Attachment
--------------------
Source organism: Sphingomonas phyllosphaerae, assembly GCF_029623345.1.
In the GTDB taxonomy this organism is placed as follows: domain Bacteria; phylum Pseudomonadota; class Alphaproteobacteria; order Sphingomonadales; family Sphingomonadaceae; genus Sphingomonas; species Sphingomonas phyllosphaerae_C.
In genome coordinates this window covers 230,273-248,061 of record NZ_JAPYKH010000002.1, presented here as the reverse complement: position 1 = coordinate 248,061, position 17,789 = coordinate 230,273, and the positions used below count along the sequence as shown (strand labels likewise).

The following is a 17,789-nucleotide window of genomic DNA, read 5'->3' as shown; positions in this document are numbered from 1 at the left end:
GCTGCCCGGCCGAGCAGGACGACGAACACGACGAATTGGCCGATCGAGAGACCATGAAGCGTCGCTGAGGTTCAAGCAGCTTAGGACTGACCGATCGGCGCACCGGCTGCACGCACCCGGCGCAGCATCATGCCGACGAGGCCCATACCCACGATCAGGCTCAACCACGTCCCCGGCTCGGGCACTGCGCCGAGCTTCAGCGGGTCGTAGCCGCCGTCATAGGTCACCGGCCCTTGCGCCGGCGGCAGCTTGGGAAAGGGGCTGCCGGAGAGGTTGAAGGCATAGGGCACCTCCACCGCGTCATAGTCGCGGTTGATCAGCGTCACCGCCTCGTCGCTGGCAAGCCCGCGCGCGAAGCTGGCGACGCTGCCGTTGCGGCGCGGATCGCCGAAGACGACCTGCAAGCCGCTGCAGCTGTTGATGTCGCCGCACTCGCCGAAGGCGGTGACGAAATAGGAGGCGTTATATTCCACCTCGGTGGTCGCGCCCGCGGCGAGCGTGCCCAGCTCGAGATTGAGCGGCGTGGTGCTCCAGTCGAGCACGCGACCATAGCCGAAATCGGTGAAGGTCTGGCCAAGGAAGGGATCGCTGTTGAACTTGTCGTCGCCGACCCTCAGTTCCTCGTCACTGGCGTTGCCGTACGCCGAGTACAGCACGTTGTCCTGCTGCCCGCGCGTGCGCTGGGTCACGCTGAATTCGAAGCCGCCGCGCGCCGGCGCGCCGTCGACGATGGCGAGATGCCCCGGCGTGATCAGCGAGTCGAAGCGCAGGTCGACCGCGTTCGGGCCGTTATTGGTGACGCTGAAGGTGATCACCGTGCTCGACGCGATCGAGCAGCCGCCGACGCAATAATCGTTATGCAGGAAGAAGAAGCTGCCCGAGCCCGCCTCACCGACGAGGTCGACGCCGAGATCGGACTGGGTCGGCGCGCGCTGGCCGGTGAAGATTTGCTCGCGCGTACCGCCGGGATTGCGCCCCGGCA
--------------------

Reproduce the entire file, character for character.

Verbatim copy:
Source organism: Sphingomonas phyllosphaerae, assembly GCF_029623345.1.
In the GTDB taxonomy this organism is placed as follows: domain Bacteria; phylum Pseudomonadota; class Alphaproteobacteria; order Sphingomonadales; family Sphingomonadaceae; genus Sphingomonas; species Sphingomonas phyllosphaerae_C.
In genome coordinates this window covers 230,273-248,061 of record NZ_JAPYKH010000002.1, presented here as the reverse complement: position 1 = coordinate 248,061, position 17,789 = coordinate 230,273, and the positions used below count along the sequence as shown (strand labels likewise).

The following is a 17,789-nucleotide window of genomic DNA, read 5'->3' as shown; positions in this document are numbered from 1 at the left end:
GCTGCCCGGCCGAGCAGGACGACGAACACGACGAATTGGCCGATCGAGAGACCATGAAGCGTCGCTGAGGTTCAAGCAGCTTAGGACTGACCGATCGGCGCACCGGCTGCACGCACCCGGCGCAGCATCATGCCGACGAGGCCCATACCCACGATCAGGCTCAACCACGTCCCCGGCTCGGGCACTGCGCCGAGCTTCAGCGGGTCGTAGCCGCCGTCATAGGTCACCGGCCCTTGCGCCGGCGGCAGCTTGGGAAAGGGGCTGCCGGAGAGGTTGAAGGCATAGGGCACCTCCACCGCGTCATAGTCGCGGTTGATCAGCGTCACCGCCTCGTCGCTGGCAAGCCCGCGCGCGAAGCTGGCGACGCTGCCGTTGCGGCGCGGATCGCCGAAGACGACCTGCAAGCCGCTGCAGCTGTTGATGTCGCCGCACTCGCCGAAGGCGGTGACGAAATAGGAGGCGTTATATTCCACCTCGGTGGTCGCGCCCGCGGCGAGCGTGCCCAGCTCGAGATTGAGCGGCGTGGTGCTCCAGTCGAGCACGCGACCATAGCCGAAATCGGTGAAGGTCTGGCCAAGGAAGGGATCGCTGTTGAACTTGTCGTCGCCGACCCTCAGTTCCTCGTCACTGGCGTTGCCGTACGCCGAGTACAGCACGTTGTCCTGCTGCCCGCGCGTGCGCTGGGTCACGCTGAATTCGAAGCCGCCGCGCGCCGGCGCGCCGTCGACGATGGCGAGATGCCCCGGCGTGATCAGCGAGTCGAAGCGCAGGTCGACCGCGTTCGGGCCGTTATTGGTGACGCTGAAGGTGATCACCGTGCTCGACGCGATCGAGCAGCCGCCGACGCAATAATCGTTATGCAGGAAGAAGAAGCTGCCCGAGCCCGCCTCACCGACGAGGTCGACGCCGAGATCGGACTGGGTCGGCGCGCGCTGGCCGGTGAAGATTTGCTCGCGCGTACCGCCGGGATTGCGCCCCGGCA